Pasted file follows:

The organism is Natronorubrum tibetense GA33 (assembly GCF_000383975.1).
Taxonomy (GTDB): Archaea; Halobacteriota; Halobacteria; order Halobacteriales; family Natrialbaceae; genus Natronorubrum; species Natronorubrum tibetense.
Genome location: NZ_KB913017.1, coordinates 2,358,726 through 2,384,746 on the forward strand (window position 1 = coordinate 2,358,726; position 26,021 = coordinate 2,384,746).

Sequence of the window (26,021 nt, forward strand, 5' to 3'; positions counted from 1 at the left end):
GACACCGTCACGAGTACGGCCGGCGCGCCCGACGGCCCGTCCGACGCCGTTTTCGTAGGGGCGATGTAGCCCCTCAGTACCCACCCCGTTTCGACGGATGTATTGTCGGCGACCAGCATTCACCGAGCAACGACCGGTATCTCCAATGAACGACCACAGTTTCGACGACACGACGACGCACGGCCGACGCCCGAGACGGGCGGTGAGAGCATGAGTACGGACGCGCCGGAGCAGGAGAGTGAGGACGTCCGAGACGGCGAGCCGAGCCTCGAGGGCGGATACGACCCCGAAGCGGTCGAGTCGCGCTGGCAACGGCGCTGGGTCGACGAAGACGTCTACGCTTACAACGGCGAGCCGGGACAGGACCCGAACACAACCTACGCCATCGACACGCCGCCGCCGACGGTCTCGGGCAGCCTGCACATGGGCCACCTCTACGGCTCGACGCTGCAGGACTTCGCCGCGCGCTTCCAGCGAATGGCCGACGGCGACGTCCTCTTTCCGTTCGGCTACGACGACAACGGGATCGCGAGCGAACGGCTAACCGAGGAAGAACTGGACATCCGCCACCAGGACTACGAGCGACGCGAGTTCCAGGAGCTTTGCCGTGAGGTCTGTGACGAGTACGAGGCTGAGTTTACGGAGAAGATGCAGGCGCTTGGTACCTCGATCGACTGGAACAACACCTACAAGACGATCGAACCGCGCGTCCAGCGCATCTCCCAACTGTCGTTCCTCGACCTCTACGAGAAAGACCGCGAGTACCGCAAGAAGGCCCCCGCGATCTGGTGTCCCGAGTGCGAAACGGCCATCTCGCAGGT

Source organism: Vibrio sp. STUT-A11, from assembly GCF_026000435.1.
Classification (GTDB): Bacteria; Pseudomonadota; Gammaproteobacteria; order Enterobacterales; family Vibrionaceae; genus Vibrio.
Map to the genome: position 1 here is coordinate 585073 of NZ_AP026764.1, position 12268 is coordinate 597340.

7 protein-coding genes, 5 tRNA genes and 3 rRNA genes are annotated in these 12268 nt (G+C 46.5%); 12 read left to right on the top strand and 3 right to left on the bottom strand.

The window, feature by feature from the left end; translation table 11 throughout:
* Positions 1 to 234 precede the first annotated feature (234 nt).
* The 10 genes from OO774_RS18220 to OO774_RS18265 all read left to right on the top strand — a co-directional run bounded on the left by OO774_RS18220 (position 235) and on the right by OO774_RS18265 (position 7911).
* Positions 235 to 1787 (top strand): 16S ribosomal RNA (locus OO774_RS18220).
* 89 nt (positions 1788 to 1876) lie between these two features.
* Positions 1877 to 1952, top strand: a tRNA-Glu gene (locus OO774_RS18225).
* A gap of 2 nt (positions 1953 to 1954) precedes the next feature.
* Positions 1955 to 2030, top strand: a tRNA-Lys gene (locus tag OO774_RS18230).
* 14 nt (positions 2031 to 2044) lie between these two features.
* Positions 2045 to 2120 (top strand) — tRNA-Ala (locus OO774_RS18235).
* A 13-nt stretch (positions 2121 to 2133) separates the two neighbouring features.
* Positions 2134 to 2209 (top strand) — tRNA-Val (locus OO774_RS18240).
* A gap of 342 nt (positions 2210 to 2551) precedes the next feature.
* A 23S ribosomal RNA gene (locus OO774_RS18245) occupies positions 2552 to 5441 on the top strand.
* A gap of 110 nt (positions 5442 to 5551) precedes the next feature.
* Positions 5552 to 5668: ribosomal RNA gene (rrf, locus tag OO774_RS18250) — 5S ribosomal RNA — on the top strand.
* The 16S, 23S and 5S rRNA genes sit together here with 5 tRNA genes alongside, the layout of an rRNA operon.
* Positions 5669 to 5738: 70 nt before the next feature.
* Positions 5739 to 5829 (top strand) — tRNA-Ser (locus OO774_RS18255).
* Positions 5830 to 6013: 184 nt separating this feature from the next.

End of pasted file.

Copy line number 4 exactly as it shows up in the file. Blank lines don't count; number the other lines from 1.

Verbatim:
Sequence of the window (26,021 nt, forward strand, 5' to 3'; positions counted from 1 at the left end):